Oxford is cancelling some blood donations over the next few weeks in order to divert resources to COVID-19 trials. The blood donation resources will be used to support a national plasma trial, led by Oxford Professor of Haematology David Roberts. 

This trial was announced by the Department of Health and Social Care on 25th April and aims to investigate whether plasma transfusions from patients who have recovered from coronavirus could be an effective treatment. It is believed that this plasma may contain antibodies which would fight the disease, potentially increasing a patient’s likelihood of survival and speed of recovery. 

Speaking to the Oxford Mail, Roberts said that “in previous flu and coronavirus epidemics, some reports suggested antibodies from donors who had recovered from the disease could be used to treat acutely ill patients… [This] is an exciting development as there is no proven treatment for COVID-19.”

NHS Blood and Transplant has collected over 400 plasma donations so far. Potential donors can give their details here.

Preliminary studies in China have been hopeful. Ten patients received a 200ml dose of plasma and researchers argued that all symptoms subsided within three days.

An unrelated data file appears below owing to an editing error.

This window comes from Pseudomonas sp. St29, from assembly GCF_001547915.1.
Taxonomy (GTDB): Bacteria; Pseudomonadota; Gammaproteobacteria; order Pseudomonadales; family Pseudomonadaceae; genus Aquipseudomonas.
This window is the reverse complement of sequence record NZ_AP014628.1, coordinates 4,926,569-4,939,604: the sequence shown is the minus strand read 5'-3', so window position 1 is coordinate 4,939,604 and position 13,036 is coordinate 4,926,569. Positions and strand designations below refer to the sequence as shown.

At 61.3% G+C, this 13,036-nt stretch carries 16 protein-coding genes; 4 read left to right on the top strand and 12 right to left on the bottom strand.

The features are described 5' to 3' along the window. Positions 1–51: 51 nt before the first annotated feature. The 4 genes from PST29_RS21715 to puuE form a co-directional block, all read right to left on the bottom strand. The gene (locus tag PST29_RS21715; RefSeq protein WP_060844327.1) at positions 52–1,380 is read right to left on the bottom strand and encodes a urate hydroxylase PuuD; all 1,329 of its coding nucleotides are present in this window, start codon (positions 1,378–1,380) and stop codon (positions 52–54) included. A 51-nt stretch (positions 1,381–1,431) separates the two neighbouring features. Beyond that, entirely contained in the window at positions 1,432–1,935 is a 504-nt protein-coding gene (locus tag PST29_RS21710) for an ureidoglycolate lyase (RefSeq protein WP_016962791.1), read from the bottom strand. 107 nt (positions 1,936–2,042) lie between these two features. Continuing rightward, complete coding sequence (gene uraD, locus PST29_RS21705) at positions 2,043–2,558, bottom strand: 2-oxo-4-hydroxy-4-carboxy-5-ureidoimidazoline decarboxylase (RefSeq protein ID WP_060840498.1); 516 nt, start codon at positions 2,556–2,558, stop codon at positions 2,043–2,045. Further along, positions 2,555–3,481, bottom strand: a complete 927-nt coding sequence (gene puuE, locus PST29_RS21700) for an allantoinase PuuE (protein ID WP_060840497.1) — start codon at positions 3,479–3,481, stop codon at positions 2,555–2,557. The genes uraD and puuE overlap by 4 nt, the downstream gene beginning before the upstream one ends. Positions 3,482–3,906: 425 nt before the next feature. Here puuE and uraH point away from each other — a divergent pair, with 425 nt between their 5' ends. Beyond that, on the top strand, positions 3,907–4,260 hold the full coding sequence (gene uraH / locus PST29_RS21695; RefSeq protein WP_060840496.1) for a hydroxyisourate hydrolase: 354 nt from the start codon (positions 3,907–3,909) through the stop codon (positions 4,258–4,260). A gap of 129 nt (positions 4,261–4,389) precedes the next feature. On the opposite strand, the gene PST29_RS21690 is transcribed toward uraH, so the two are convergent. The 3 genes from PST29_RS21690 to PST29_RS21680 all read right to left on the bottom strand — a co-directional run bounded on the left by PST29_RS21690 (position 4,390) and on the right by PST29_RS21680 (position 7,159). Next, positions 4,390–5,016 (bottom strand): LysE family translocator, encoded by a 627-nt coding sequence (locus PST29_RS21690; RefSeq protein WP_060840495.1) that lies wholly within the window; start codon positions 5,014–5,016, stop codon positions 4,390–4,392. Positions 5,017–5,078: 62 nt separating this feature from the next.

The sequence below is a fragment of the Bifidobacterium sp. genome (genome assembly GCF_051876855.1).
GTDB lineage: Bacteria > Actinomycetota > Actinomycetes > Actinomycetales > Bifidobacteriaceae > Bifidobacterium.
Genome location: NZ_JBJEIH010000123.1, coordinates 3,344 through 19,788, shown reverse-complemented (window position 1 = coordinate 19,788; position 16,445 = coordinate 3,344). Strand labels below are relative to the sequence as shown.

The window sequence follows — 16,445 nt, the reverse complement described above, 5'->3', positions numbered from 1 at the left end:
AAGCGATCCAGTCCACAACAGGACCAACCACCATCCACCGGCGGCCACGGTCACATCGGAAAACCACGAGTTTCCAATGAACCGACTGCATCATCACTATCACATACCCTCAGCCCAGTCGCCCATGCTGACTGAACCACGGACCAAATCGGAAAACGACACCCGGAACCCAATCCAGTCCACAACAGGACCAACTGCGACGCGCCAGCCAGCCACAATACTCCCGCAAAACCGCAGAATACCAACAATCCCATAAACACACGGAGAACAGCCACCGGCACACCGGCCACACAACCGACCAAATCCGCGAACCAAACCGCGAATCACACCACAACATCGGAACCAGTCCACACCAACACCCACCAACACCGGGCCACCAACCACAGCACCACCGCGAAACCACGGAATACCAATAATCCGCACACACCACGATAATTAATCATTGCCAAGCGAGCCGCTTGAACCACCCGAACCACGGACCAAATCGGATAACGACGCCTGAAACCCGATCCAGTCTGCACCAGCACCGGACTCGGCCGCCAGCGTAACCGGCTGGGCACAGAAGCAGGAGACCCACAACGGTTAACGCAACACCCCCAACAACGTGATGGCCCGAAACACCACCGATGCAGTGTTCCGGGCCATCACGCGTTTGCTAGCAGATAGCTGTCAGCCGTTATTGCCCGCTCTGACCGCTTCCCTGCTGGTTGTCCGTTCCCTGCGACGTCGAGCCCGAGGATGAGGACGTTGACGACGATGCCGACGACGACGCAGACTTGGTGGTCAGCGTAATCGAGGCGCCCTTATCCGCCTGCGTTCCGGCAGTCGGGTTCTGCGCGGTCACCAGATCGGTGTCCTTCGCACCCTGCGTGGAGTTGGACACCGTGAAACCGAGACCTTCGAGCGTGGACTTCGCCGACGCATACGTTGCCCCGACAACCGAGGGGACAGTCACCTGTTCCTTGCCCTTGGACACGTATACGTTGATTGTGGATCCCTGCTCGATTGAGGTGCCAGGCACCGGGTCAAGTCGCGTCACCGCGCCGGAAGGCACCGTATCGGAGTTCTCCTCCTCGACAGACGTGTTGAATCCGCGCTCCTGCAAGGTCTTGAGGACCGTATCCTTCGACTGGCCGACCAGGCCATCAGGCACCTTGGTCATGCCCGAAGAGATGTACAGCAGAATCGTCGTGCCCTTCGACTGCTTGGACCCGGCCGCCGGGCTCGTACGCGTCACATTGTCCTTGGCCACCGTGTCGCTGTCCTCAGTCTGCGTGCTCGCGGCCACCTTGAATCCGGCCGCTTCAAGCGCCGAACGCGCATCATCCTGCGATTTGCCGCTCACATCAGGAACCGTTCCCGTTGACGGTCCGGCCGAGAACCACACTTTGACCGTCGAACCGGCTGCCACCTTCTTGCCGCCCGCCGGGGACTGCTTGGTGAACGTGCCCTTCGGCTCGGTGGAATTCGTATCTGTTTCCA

Prof Sir Robert Lechler, the president of the Academy of Medical Sciences, spoke to The Guardian, saying: “Convalescent plasma transfusions are not a silver bullet solution for the coronavirus health crisis; however, they do have the potential to be hugely beneficial. The US has charged ahead with this. They have already treated 500 patients with convalescent plasma, and although it is much too soon to know the results, anecdotally it has helped patients recover.”

A potential advantage to plasma treatments is plasma’s longevity. According to Scotblood, “blood has a shelf life of 35 days and platelets can only be used for up to seven days, while fresh frozen plasma can be kept for up to three years”. Plasma could then be stored and used in the event of a second wave.

The short shelf-life of blood does mean that this strategy culminates in risk. Freeing up appointments in donation centres requires cancelling blood and platelet donation appointments. Blood and platelets have shorter shelf-lives than plasma, so there is the risk that supplies will run low. 

While a drop in blood and platelet supplies would typically culminate in concern, the drop in non-urgent surgery creates a similar drop in demand. An NHS Blood and Transplant spokesperson insisted supplies of blood would still be available for those in need and clarified the policy change: “We are still collecting blood and platelet in Oxford so please keep making appointments to donate. Donation saves lives.

“This new trial is part of the national research effort against the coronavirus and we hope people understand if we make any changes to your appointment… If your appointment is cancelled until another day it means we have good blood and platelet stocks, and the appointment time can be used for someone to donate plasma to a seriously ill COVID-19 patient.”

Appointments can be re-booked by visiting blood.co.uk, using the NHSGiveBlood app or calling 0300 123 23 23.

Image Credit to: fernandozhiminaicela/Pixabay

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